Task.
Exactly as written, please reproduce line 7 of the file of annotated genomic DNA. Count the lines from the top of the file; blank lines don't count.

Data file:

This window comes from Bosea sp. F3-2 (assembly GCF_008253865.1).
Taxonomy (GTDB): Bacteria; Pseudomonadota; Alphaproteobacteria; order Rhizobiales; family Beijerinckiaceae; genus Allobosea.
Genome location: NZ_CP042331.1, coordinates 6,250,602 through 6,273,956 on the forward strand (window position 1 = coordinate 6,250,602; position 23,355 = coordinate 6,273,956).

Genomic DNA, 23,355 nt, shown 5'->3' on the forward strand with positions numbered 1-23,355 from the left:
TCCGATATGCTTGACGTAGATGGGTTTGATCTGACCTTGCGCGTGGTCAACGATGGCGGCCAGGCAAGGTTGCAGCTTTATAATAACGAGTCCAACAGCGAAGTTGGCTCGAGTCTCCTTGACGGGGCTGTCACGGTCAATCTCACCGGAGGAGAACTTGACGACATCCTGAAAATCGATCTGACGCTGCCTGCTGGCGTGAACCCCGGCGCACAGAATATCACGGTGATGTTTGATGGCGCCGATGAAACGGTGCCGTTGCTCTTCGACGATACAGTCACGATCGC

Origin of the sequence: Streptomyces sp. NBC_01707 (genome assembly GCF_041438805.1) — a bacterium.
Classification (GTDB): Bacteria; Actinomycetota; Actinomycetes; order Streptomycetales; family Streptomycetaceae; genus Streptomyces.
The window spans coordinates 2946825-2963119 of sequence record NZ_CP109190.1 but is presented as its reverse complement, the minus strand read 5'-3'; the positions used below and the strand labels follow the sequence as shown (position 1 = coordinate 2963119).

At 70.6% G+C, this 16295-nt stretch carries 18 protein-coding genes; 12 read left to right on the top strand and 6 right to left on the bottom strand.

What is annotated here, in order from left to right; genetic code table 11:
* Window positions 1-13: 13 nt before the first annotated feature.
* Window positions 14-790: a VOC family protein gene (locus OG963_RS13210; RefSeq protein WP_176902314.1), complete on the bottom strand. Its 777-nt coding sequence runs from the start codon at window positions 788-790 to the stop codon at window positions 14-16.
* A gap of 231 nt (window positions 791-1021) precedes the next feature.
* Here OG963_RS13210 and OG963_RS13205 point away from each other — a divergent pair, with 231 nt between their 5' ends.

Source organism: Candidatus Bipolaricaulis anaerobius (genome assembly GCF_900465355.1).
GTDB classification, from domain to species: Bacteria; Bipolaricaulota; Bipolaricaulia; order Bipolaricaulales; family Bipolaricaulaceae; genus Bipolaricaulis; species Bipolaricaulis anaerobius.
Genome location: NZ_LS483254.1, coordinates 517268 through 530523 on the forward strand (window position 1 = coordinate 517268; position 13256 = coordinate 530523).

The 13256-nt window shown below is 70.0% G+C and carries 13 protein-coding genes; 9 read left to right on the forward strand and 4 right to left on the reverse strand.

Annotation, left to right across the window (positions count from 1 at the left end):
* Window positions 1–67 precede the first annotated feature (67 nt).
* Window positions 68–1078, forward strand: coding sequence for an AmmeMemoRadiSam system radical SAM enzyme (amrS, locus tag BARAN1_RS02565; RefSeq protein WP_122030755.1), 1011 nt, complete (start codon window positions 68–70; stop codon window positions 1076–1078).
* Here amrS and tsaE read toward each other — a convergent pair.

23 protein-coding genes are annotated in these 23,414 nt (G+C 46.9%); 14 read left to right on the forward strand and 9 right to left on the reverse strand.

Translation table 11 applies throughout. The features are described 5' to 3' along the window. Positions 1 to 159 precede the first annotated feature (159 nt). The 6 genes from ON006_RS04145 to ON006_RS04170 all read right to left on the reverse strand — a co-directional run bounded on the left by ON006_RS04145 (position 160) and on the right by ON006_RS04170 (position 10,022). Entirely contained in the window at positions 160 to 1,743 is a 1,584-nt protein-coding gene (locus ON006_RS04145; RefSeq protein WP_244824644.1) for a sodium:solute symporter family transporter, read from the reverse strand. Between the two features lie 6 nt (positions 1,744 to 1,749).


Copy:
Classification (GTDB): Bacteria; Actinomycetota; Actinomycetes; order Streptomycetales; family Streptomycetaceae; genus Streptomyces.